The difficulties mainly relate to the development of a regulatory framework (again, in respect of certification) and the creation of an appropriate related infrastructure. This includes a lack of specialists with appropriate background, who would be able to certify the equipment (the training of such specialists also takes a lot of time), and the long-lasting process of creating the national online monitoring system—a basic tool for the Commission to exercise control over the market. The absence of the above materially complicates the launch of the market.
In addition, there are also problems associated with the hosting of operators’ servers to process information regarding all gambling transactions received by online systems. The fact is that under applicable law such equipment must be located in Ukraine, which raises additional difficulties and even certain risks for many non-residents (this problem must also be addressed by removing the restriction on hosting servers in other jurisdictions).
Four online casino licenses have already been issued. But the online monitoring system has not been seen yet. How can one track the payment of taxes by operators, for instance?
I do not think that this will pose big problems inasmuch as the transitional provisions of the Act contain rules that require that gambling operators maintain, using their certified online systems, all records of guests, their bets for each game, all gains and losses, and exchanges of gambling currencies into real currencies subject to further disbursements, regardless of whether the national online monitoring system has been put into operation.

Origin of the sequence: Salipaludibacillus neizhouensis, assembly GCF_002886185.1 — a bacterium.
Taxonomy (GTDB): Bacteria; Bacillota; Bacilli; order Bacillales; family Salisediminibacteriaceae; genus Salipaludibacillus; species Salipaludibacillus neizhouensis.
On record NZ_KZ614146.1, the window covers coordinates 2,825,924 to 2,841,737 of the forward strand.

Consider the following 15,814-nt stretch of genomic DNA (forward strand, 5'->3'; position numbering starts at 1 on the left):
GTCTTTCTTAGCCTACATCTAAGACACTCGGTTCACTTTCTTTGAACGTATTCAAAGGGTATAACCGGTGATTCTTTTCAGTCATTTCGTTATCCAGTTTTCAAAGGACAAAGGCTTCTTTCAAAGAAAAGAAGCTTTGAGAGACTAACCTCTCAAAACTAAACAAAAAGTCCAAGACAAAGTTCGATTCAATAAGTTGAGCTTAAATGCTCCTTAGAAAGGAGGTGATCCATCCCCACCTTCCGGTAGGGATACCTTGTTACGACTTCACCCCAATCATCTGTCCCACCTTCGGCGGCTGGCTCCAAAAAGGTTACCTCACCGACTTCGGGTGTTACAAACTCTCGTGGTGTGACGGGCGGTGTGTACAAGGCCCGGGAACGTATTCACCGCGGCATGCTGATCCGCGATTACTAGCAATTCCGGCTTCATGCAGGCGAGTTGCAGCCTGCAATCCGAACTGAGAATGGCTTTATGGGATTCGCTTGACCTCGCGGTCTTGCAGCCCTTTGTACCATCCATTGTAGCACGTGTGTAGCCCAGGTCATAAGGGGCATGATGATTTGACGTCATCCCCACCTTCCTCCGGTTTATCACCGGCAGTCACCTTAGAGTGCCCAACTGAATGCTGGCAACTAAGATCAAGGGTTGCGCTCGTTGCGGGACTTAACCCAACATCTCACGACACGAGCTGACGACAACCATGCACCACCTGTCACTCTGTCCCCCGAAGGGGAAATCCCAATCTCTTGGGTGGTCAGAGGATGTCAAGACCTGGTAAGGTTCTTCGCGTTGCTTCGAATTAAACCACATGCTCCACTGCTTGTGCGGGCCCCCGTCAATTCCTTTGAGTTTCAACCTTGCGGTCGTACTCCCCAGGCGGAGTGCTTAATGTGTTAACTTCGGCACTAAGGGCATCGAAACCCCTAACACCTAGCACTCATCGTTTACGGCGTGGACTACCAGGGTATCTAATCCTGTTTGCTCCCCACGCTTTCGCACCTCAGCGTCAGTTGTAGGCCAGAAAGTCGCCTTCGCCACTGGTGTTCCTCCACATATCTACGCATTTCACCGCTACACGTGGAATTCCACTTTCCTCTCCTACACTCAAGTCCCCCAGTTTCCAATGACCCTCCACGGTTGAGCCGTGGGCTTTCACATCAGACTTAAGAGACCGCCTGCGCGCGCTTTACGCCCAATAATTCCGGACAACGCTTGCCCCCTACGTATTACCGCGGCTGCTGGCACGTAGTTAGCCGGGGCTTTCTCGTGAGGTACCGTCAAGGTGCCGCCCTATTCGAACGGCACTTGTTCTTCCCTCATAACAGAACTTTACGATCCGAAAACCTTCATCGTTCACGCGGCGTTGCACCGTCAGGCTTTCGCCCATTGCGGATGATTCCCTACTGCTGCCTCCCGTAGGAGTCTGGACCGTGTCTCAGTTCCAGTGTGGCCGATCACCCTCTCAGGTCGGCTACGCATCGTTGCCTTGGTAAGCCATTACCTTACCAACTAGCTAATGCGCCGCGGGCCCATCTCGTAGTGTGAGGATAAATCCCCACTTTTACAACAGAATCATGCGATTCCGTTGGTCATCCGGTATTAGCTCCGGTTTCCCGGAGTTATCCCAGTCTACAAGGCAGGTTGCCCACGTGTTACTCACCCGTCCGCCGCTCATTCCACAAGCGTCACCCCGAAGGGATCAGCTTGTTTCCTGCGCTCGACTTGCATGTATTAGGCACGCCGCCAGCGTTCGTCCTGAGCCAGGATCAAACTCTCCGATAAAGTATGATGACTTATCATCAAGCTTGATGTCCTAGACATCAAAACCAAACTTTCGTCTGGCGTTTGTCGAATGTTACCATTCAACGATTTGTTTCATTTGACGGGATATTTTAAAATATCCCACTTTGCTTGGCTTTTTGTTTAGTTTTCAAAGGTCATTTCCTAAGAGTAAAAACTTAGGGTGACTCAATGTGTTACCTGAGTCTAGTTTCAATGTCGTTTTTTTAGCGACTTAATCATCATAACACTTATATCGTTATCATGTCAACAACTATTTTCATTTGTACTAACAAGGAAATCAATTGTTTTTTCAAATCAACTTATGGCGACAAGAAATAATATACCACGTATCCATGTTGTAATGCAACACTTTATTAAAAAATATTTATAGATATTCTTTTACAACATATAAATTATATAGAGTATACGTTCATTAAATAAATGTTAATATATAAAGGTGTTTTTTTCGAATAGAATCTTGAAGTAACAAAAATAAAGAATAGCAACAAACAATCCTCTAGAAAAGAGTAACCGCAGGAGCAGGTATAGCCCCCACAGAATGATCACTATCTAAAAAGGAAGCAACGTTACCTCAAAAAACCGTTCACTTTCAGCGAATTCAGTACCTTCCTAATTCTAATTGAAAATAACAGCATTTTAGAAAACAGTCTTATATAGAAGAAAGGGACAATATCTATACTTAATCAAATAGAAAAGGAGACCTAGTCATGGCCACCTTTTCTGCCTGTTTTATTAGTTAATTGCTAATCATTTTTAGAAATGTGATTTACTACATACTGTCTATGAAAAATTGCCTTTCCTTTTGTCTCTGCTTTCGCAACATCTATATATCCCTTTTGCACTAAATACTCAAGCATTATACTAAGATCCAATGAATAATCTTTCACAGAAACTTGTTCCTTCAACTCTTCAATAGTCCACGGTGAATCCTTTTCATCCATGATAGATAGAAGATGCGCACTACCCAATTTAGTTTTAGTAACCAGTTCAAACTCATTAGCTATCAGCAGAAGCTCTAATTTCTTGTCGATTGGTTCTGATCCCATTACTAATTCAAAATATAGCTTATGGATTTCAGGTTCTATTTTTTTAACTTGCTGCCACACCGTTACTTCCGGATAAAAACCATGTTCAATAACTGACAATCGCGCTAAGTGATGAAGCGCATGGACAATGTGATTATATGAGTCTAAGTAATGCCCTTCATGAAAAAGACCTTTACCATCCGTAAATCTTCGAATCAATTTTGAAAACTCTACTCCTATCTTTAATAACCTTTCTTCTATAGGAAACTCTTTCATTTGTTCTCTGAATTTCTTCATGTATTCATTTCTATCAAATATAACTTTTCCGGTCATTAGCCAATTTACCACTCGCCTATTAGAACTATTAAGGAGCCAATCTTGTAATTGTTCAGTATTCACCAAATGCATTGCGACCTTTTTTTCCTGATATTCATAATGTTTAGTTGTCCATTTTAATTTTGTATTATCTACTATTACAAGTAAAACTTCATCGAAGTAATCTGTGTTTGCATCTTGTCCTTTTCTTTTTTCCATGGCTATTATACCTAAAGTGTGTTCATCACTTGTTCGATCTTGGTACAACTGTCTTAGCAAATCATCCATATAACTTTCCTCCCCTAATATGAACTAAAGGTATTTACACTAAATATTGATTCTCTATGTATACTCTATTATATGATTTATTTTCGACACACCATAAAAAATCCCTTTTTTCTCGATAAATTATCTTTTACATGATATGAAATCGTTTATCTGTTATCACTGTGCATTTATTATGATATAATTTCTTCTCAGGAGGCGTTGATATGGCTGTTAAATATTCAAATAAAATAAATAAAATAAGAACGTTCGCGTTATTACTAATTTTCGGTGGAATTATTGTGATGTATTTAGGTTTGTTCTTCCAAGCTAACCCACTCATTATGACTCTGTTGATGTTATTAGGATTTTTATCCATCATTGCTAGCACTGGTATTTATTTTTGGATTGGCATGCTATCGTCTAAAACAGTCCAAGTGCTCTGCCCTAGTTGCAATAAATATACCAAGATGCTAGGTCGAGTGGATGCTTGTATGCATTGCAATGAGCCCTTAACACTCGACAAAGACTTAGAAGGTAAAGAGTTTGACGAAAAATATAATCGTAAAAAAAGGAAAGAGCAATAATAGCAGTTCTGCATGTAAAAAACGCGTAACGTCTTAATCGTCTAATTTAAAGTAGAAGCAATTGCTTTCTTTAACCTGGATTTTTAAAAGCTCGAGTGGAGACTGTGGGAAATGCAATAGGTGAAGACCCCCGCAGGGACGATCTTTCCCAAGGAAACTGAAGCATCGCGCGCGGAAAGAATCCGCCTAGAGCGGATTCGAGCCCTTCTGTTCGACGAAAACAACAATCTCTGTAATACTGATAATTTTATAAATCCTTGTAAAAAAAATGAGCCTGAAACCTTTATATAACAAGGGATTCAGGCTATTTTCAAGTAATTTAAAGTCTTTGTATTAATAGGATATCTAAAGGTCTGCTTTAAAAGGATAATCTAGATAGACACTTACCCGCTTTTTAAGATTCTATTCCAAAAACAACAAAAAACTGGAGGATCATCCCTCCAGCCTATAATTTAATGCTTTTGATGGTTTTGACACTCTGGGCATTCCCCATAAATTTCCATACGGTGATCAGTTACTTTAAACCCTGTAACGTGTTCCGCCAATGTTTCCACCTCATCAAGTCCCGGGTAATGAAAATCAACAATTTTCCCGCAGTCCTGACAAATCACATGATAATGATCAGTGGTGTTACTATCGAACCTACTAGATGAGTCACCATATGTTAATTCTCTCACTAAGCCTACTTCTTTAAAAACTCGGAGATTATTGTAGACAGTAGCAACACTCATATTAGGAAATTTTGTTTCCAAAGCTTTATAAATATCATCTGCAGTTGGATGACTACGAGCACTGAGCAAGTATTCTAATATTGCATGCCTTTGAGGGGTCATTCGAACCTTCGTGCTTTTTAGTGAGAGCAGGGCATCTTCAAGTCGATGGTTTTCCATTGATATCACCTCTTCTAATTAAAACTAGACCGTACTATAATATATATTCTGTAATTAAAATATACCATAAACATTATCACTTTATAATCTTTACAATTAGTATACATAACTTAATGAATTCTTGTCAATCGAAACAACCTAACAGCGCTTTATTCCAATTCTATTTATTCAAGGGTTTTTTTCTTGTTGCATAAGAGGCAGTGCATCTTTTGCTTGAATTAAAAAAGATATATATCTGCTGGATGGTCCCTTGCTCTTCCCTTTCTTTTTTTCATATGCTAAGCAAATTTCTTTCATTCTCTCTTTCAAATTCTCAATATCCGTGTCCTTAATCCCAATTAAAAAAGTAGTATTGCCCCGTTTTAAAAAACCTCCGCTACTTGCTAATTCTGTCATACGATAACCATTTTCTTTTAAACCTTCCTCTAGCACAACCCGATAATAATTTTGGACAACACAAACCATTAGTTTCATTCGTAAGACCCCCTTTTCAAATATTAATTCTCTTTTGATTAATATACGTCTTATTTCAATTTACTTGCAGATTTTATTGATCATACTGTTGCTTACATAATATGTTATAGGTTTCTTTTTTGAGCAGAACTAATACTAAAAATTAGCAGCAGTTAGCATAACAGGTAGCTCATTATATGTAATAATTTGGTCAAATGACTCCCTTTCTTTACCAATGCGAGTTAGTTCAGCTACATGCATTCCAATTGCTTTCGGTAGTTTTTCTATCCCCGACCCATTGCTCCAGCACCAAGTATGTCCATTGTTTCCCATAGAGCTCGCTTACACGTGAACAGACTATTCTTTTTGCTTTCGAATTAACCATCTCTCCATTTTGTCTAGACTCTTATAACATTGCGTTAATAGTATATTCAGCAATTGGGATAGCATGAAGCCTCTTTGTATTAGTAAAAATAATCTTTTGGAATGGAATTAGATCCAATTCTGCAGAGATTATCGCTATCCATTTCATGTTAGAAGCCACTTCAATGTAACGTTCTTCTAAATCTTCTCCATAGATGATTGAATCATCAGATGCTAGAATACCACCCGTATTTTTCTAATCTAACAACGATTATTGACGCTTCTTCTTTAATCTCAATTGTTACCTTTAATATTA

Such data must be stored until the national online monitoring system is put into operation and be further transferred in its entirety via communication channels within ten days thereafter. Failure to comply with this obligation may lead to a revocation of an expensive licence.
Where necessary, the information about all transactions so obtained can additionally be verified, as it is overwhelmingly likely that the impossibility of amending collected data will be one of the critical certification requirements of the online system.
In addition, do not forget that the tax service will continue to check if gambling businesses comply with their tax obligations, which additionally guarantees the payment of taxes.
It is another matter that the Gambling and Lottery Commission will, in fact, be unable to entirely perform its functions without the national online monitoring system created and put into operation. For the time being, the absence of the system adversely affects not only gambling businesses but also the Commission.